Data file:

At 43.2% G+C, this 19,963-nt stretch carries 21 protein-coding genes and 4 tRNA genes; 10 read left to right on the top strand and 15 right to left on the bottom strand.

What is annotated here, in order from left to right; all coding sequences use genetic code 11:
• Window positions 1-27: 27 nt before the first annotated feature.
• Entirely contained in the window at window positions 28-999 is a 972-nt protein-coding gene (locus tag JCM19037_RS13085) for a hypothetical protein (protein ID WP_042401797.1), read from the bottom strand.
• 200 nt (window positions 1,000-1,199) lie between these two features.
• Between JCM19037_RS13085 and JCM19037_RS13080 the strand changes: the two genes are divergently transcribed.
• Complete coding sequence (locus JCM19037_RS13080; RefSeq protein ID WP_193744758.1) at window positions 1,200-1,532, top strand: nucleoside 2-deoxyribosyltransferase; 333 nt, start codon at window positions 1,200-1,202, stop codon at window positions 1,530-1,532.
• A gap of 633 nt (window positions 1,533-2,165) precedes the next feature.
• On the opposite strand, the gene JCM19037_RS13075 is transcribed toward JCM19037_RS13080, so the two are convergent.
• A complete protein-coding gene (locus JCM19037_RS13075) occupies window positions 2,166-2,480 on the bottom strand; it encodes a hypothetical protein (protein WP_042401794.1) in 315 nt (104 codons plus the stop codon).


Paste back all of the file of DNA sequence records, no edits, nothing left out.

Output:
At 43.2% G+C, this 19,963-nt stretch carries 21 protein-coding genes and 4 tRNA genes; 10 read left to right on the top strand and 15 right to left on the bottom strand.

What is annotated here, in order from left to right; all coding sequences use genetic code 11:
• Window positions 1-27: 27 nt before the first annotated feature.
• Entirely contained in the window at window positions 28-999 is a 972-nt protein-coding gene (locus tag JCM19037_RS13085) for a hypothetical protein (protein ID WP_042401797.1), read from the bottom strand.
• 200 nt (window positions 1,000-1,199) lie between these two features.
• Between JCM19037_RS13085 and JCM19037_RS13080 the strand changes: the two genes are divergently transcribed.
• Complete coding sequence (locus JCM19037_RS13080; RefSeq protein ID WP_193744758.1) at window positions 1,200-1,532, top strand: nucleoside 2-deoxyribosyltransferase; 333 nt, start codon at window positions 1,200-1,202, stop codon at window positions 1,530-1,532.
• A gap of 633 nt (window positions 1,533-2,165) precedes the next feature.
• On the opposite strand, the gene JCM19037_RS13075 is transcribed toward JCM19037_RS13080, so the two are convergent.
• A complete protein-coding gene (locus JCM19037_RS13075) occupies window positions 2,166-2,480 on the bottom strand; it encodes a hypothetical protein (protein WP_042401794.1) in 315 nt (104 codons plus the stop codon).